To use the hyperdrive set the ship's waypoint to a point farther than 20 light years and set the friendly code to "HYP". The ship will jump about 350 light years and burn 50 units of fuel. The ship will come out of hyperspace at speed zero and with no waypoint set. Ships in hyperspace avoid all minefields. The hyperdrive can not be used to escape a tow. Hyperjumping can not be combined with the intercept mission. A ship using its hyperdrive can not tow another ship. Upon completing the hyperjump, the ship's warpspeed is set to zero and it's waypoint reset. Hyperjumping ships are only influenced by warpwells if they end up within a box (-2,-2)-(+2,+2) from a planet.

If the player sets a waypoint to any point that is between 340 and 360 lightyears away, instead of jumping about 350 lightyears the ship will jump to this exact point in space. Waypoints shorter than 340 or longer than 360 lightyears will result in a 350 lightyear hyperjump in the direction of the waypoint, using the following formulas:
Xmovement = INT( Xdistance * ( 350 / (SQR (Xdistance^2 + Ydistance^2)) ) + 0.4999999)
Ymovement = INT( Ydistance * ( 350 / (SQR (Xdistance^2 + Ydistance^2) ) ) + 0.4999999)

Ships that have made a hyperjump are only pulled into orbit by the planet's warpwell if they end up within a box (-2,-2)-(+2,+2) from the planet. If a ship lands outside that box but still inside the warpwell, it will not be pulled in since it's warp is reset to 0 right after the hyperjump.

The "Try to Intercept" mission orders the ship to intercept another ship. Consequently, the ship waits for the other ship to end it's movement before intercepting it. The order to intercept a ship is given by ID number. Which ships you may and may not intercept allows on the 'vpa features' configuration setting. If this is set to it's default no, you can not intercept any ship you were not able to see when you gave the intercept order. If this setting is set to yes, you can intercept any ship that is not cloaked or out of reach. Your ship will follow the intercept target ship until your ship runs out of fuel, the target ships cloaks, or -depending on the vpa features setting, the target ship is no longer visible at the beginning of a turn. You must be within 200 ly of a ship to intercept it.

It is impossible to intercept cloaked ships that do not belong to you. If the ship which is to be intercepted cloaks and is still cloaked at the time of intercepting, the interceptor's mission is reset to 'intercept' (with no target ID number) and the ship does not move. If a cloaked ship hits a mine or webmine and the amount of damage it suffers is greater than the amount of damage that prevents cloaking, the ship will be immediately decloaked - even if it has enough supplies to repair the damage - and can be intercepted.

The intercept mission does not order the ship to attack the ship it is intercepting. It will attack the ship if the Primary Enemy is set to the race of the ship that it is intercepting. You may intercept your own ships, if you wish.

Ships with Ramscoop generate fuel
The Cobol Class Research Vessel is equipped with a simple Ram Scoop as a part of it's hull design. The Ram Scoop will produce 2 KT of Neutronium per light year traveled by the starship. So if the Cobol traveled ten light years it would generate 20 KT of fuel. So in theory, if it used less than 20 KT of fuel to go that 10 light years the starship would experience a net gain in fuel.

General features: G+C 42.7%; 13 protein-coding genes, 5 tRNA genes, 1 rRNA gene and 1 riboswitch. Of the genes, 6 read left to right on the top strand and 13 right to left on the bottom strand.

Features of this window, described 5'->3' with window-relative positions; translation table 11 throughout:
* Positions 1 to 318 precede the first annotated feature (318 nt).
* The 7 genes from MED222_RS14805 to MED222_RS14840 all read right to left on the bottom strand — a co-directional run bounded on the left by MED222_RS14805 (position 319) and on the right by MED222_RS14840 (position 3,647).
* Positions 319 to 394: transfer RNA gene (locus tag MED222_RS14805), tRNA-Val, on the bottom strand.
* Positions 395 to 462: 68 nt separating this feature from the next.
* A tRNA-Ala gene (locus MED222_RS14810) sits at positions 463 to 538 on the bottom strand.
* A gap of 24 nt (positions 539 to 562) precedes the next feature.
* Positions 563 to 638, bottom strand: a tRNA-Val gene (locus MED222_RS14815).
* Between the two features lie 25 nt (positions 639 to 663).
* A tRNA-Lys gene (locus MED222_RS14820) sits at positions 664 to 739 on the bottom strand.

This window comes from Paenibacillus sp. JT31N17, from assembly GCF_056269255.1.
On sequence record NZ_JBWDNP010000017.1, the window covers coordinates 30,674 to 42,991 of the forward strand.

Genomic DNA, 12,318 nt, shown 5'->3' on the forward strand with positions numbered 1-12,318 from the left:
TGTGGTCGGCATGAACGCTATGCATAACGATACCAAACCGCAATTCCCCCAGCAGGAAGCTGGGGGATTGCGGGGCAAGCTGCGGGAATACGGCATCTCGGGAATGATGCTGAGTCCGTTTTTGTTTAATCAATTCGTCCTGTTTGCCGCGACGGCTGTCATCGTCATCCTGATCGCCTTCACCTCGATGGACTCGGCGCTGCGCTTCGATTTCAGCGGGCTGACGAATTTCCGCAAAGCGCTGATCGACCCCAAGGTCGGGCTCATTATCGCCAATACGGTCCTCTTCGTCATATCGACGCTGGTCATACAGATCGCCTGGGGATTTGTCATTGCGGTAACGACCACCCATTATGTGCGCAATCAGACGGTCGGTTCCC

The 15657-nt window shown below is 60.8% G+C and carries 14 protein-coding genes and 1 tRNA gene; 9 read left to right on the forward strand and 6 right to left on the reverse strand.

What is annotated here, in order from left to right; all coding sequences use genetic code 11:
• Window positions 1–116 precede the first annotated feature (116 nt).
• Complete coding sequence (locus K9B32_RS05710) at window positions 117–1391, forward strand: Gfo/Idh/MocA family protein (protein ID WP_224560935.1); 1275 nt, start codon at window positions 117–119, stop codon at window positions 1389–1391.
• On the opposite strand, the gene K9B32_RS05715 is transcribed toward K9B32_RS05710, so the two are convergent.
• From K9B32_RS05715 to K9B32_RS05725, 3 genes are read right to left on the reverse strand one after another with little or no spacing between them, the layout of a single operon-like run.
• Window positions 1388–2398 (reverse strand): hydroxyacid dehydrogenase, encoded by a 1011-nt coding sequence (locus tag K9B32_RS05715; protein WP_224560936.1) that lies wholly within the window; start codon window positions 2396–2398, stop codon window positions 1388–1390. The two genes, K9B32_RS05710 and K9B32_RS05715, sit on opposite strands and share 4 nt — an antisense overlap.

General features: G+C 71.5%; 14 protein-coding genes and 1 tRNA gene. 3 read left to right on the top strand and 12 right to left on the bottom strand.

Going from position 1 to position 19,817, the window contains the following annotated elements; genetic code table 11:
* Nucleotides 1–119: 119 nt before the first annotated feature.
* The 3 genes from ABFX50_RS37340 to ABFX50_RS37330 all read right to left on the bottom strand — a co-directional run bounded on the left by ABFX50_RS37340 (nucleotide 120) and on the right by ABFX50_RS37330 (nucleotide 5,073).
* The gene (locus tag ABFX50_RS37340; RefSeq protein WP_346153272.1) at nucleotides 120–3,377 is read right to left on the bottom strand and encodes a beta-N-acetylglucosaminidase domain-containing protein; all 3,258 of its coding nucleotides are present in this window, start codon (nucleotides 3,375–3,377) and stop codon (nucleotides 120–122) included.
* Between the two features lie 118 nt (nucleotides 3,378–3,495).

• The Cobol Class does not scoop fuel when it is being towed.
  • The Cobol Class will also scoop fuel while it is towing another ship.
  • The host can set the scoop rate at 0kt, 1 kt, 2 kt, 3 kt or 4 kt of fuel per light year. The default is 2kt.

Though the Cobol will often generate more fuel than it burns, note from the host order that it generates fuel after movement and not during movement. So yes, the following scenario is possible: Your Cobol is set to tow your filled superfreighter. It runs out of fuel halfway, and stops. Further down the host process, the fuel is generated based on the moved distance. So when you open up your next RST, you'll have received a message from your Cobol stating that is does not have the fuel to tow your ship at the current speed. You will also find your Cobol sitting somewhere between where it started and where it should have been, but WITH FUEL. So always be sure you have enough fuel to reach your destination.

Although the order of actions might implicate otherwise, the Cobol does scoop fuel when it is intercepting. So perhaps there should be another 'Cobol scoops fuel' phase after intercepting, but we'll leave it as it is for now.

If a Cobol's tank is full it has no place to store any generated fuel, so it will burn some fuel when moving, and then fill the tanks up again. Excess fuel gets wasted.

Warp wells influence ships
All planets place a stress on the time space continuum for a distance of 3 light years (circle) in all directions. This is called the warpwell, or gravity well. Any ship that warps to a distance of 3 lightyears or less to a planet will fall into the planets warpwell and end up at the planet. If a ship that is towing another ship is pulled to the planet by the warpwell, the towed ship will be pulled to the planet as well. Distance to the planet is calculated by using the good old Pythagorean formula: SQRT ( Xdist^2 + Ydist^2)

The Host programs checks to see if the warpwell is needed after each individual shipmovement in the towing, normal movement and intercept phases.

Ships traveling with a speed of warp 1 are not effected by warp wells, they can fly around inside the warpwell. To intercept a ship inside a planet's warpwell you have to fly at warp 1 or you will be pulled back to the planet each turn. Ships inside the warpwell may have a warpsetting higher than 1, as long as they do not move inside the warpwell (in other words: only ships that actually travel are affected). Ships that have a warpsetting of 0 (i.e. do not move) are not affected by the warpwell.

Hyperjumping ships are only influenced by warpwells if they end up within a box (-2,-2)-(+2,+2) from a planet. Contrary to the normal warpwell, this is a box-shaped area.